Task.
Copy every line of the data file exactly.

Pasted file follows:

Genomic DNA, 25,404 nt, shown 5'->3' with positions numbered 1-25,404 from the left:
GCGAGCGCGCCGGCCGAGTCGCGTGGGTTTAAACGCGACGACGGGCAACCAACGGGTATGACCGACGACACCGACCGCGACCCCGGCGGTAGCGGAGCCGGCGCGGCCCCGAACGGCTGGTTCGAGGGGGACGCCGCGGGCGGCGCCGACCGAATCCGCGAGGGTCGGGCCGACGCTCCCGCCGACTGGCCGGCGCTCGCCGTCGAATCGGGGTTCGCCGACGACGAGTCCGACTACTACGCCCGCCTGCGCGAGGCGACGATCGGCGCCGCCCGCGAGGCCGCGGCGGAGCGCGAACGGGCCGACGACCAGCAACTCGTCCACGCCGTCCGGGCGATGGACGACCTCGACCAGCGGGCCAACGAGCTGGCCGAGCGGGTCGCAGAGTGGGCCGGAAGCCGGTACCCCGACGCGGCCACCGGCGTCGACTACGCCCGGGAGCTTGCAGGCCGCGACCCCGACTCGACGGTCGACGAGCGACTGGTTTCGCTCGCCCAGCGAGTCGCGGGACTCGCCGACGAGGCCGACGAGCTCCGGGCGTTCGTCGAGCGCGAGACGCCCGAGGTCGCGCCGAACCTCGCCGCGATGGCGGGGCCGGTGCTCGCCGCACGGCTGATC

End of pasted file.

Genomic DNA, 25,404 nt, shown 5'->3' with positions numbered 1-25,404 from the left:
GCGAGCGCGCCGGCCGAGTCGCGTGGGTTTAAACGCGACGACGGGCAACCAACGGGTATGACCGACGACACCGACCGCGACCCCGGCGGTAGCGGAGCCGGCGCGGCCCCGAACGGCTGGTTCGAGGGGGACGCCGCGGGCGGCGCCGACCGAATCCGCGAGGGTCGGGCCGACGCTCCCGCCGACTGGCCGGCGCTCGCCGTCGAATCGGGGTTCGCCGACGACGAGTCCGACTACTACGCCCGCCTGCGCGAGGCGACGATCGGCGCCGCCCGCGAGGCCGCGGCGGAGCGCGAACGGGCCGACGACCAGCAACTCGTCCACGCCGTCCGGGCGATGGACGACCTCGACCAGCGGGCCAACGAGCTGGCCGAGCGGGTCGCAGAGTGGGCCGGAAGCCGGTACCCCGACGCGGCCACCGGCGTCGACTACGCCCGGGAGCTTGCAGGCCGCGACCCCGACTCGACGGTCGACGAGCGACTGGTTTCGCTCGCCCAGCGAGTCGCGGGACTCGCCGACGAGGCCGACGAGCTCCGGGCGTTCGTCGAGCGCGAGACGCCCGAGGTCGCGCCGAACCTCGCCGCGATGGCGGGGCCGGTGCTCGCCGCACGGCTGATC